Trade mark registration – a simple way to add value to your business!

18 October 2019

A trading name and the brand names (or trade marks as they are also called) used by a business for its goods and/or services are some of the most valuable assets a business owns.  Yet while businesses invest significantly in their brands via creative agencies when launching new brands or refreshing existing brands and promoting them via marketing campaigns, many do not then take the extra step of protecting these valuable intangible assets via trade mark registration.  Businesses that do not register are left with inferior legal rights in the form of unregistered trade marks (ie goodwill only).

There are a variety of reasons why businesses do not register their brands (including logos, names, and slogans).  Some reasons include cost, priorities and a lack of understanding of the many benefits of registration.

However, registration provides a business with significant commercial and legal advantages over unregistered trade mark rights and a business should strongly consider registering some, if not all, of its key brands.

Unregistered rights accrue from the date a brand is first used for goods and/or services in the marketplace.  Such rights are typically geographically limited to the place(s) where the brand is used (ie the ‘brand footprint’) and limited in scope to the goods and/or services actually provided.  These legal rights are enforceable in New Zealand under consumer legislation (eg the Fair Trading Act 1986), however, the time and cost expenditure enforcing such rights is often very high, and in general, the likelihood of success is lower.

By contrast, registered trade mark rights are governed by the Trade Marks Act 2002 and provide a brand owner with significant commercial and legal advantages over and above unregistered trade marks (ie stronger and more certain rights).

Advantages of registration include:

1.  Cost-benefit analysis
The long-term benefits can significantly outweigh the initial cost in securing registration, given registration provides the owner with an exclusive legal right for an initial 10-year period.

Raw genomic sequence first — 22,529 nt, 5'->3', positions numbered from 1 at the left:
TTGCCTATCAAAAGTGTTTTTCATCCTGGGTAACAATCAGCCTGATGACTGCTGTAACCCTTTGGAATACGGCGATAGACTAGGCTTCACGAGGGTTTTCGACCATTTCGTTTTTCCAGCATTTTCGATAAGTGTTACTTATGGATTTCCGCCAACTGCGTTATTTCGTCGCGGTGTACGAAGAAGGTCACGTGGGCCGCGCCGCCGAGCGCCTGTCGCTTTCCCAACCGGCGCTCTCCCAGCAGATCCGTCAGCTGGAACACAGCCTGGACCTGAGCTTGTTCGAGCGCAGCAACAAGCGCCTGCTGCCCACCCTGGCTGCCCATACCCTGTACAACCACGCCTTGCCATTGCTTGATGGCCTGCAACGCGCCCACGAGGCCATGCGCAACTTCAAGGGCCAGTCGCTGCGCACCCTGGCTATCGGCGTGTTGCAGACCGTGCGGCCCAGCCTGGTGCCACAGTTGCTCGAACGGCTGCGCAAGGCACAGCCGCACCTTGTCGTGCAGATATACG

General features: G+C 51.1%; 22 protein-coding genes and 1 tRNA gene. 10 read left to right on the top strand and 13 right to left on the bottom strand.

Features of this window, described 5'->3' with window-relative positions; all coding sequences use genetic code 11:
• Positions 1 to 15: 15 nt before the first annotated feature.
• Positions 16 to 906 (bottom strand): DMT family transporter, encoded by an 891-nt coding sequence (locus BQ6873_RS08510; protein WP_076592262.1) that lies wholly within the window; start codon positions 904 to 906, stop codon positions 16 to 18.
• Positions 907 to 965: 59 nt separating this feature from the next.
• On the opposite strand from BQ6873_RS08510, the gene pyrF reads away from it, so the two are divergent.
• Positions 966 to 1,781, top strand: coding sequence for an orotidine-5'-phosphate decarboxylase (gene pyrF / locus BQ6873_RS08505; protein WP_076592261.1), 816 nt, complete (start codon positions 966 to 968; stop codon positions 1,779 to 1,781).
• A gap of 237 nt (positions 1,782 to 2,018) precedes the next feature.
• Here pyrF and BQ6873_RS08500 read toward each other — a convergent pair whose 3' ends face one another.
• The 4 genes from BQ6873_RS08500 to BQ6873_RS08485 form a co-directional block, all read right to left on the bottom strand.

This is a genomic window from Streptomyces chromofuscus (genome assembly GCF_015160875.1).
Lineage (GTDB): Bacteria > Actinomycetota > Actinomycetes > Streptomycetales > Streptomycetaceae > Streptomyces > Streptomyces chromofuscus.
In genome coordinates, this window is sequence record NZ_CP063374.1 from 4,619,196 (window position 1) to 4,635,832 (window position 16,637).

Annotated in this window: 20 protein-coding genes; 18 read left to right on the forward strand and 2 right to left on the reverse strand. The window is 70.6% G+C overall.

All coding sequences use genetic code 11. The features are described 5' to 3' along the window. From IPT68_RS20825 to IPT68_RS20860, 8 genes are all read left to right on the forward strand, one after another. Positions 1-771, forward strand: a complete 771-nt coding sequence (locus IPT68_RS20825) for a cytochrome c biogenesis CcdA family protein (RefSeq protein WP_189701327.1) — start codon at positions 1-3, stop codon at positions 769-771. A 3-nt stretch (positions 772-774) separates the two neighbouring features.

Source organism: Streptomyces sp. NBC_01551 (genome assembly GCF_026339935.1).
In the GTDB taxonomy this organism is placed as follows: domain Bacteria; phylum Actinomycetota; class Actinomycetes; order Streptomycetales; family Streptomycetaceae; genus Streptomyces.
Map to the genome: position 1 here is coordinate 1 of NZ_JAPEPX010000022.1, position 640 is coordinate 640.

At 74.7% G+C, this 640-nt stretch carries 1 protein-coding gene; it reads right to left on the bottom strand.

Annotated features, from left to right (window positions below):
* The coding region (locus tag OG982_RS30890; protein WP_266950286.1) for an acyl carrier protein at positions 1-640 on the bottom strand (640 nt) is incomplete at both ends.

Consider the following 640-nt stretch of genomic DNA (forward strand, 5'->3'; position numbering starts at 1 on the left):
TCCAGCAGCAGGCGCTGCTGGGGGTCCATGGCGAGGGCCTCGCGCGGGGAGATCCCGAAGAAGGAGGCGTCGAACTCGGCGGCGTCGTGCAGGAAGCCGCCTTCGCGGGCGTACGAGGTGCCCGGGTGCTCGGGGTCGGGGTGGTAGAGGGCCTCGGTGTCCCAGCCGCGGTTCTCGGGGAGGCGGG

2.  Nationwide exclusivity
Registration provides exclusive rights throughout New Zealand (ie no geographical limitations).

3.  Broader protection
Registration protects a mark for the goods and/or services it is registered for as well as for similar goods and/or services, even if the mark is not in use (ie much broader protection than unregistered rights that are limited to the goods and/or services for which a mark is actually used).

4.  Easier to enforce
Registration provides clear evidence of ownership and the extent of those rights, enabling the owner to bring an action for registered trade mark infringement where another party uses an identical or confusingly similar mark in connection with the same or similar goods and/or services.  Enforcement of registered rights is typically more straightforward (the registration itself is evidence of legal rights), less expensive, and the likelihood of success is higher as compared to relying on unregistered rights.

5.  Deterrent value
Trade mark registration provides an effective deterrent to others using or attempting to register an identical/confusingly similar mark because registrations are freely searchable on the New Zealand Trade Mark Register at the Intellectual Property Office of New Zealand (IPONZ).

6. Business asset
A registration provides the owner with an asset that can be sold (alone or with the whole business), licensed (in return for licensing fees/royalties) and used as security (to borrow money) and because of this are inherently more valuable than unregistered marks and easier to value.  Registered marks therfore add significant value, enhance the balance sheet of a business and are more attractive propositions for potential buyers.

7.  Potentially indefinite exclusive rights
If renewed every 10 years, a registration can remain on the IPONZ Register indefinitely (subject to challenges for non-use/invalidity).  This characteristic is particular to trade marks as other forms of registered intellectual property (eg patents and registered designs) have a limited lifespan.  Unregistered rights only remain enforceable whilst in use or while they retain sufficient reputation in the marketplace but eventually extinguish.

For these reasons, it is prudent that businesses protect their brands via trade mark registration.  Ideally a business should register its brands before they are used, but there is no time limit on registration - brands may be registered even if they have been used for a considerable period of time.  In short, trade mark registration is an effective mechanism that should be utilised by all businesses to add value.

This article was written by Hamish Selby and Sophie Thoreau for the NBR (October 2019).